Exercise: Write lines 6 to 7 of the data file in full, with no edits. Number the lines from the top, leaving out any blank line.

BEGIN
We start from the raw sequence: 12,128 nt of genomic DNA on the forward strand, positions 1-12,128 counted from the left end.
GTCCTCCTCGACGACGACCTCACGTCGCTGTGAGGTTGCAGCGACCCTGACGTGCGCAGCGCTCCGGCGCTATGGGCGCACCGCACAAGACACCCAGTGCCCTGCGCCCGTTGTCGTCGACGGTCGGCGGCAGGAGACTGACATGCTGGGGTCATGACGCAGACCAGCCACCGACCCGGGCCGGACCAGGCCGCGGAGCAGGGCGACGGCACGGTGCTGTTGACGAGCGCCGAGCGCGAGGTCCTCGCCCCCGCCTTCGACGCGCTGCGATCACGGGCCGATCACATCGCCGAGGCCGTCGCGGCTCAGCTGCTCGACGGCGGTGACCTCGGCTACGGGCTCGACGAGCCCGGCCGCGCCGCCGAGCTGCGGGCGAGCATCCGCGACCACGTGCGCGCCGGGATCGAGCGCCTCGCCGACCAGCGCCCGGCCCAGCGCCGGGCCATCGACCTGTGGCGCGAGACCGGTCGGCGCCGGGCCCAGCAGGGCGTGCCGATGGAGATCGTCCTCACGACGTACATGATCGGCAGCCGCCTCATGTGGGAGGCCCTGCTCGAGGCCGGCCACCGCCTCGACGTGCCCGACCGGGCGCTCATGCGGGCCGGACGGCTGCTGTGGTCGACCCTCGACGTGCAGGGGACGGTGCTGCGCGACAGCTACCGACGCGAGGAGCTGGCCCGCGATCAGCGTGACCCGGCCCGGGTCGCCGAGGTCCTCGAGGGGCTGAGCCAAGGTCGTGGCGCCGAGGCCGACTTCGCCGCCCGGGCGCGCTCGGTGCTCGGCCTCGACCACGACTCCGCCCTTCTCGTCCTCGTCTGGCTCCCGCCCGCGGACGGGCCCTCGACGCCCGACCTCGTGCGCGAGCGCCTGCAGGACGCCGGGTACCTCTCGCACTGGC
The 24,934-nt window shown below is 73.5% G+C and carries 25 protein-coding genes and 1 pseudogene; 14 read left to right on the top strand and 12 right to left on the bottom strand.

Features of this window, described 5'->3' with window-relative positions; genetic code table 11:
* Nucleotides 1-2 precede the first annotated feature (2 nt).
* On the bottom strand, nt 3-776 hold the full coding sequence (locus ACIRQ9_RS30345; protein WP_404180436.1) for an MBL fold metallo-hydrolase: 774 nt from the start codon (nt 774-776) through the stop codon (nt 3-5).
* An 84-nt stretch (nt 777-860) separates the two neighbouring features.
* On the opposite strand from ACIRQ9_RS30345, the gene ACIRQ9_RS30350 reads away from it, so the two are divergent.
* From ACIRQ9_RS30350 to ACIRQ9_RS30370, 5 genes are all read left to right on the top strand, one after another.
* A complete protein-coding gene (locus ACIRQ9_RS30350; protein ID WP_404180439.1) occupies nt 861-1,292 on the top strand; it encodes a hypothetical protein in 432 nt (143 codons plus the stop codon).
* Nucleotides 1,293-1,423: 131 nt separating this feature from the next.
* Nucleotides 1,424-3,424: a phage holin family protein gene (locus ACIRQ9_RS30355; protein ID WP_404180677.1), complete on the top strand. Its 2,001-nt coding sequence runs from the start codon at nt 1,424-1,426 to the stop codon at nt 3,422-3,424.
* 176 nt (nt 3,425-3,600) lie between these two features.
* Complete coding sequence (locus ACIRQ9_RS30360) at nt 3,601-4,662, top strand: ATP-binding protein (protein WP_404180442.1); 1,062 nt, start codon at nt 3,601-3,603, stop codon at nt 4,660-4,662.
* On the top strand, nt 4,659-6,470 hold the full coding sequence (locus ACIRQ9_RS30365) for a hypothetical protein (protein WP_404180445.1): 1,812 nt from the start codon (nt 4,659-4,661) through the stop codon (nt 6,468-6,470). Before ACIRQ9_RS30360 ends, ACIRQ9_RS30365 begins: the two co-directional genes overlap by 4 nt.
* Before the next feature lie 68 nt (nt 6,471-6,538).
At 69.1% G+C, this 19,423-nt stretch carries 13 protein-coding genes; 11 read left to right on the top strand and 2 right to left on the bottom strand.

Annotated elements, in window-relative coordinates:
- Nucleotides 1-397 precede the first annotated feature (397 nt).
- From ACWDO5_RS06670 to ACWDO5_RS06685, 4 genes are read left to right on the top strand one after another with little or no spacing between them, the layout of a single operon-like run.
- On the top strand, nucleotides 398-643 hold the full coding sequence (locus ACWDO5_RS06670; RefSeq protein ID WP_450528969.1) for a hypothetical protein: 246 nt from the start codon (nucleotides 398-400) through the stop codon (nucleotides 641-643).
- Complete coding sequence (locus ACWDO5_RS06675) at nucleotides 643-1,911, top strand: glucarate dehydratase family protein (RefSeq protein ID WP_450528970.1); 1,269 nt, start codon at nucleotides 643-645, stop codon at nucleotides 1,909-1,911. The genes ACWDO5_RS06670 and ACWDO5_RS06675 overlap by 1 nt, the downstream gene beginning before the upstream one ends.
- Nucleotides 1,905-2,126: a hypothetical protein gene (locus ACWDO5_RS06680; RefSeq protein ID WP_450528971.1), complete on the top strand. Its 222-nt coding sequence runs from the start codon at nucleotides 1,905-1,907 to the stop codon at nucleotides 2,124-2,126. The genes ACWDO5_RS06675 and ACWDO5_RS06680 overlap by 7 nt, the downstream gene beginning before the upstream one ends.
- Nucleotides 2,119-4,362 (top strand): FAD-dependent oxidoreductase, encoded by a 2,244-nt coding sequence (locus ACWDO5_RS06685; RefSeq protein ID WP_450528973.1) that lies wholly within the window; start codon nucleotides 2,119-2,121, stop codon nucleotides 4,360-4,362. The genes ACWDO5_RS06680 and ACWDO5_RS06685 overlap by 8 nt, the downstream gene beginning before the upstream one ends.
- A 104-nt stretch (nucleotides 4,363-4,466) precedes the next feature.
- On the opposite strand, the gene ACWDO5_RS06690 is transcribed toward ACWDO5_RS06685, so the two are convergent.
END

* On the bottom strand, nt 3-776 hold the full coding sequence (locus ACIRQ9_RS30345; protein WP_404180436.1) for an MBL fold metallo-hydrolase: 774 nt from the start codon (nt 774-776) through the stop codon (nt 3-5).
* An 84-nt stretch (nt 777-860) separates the two neighbouring features.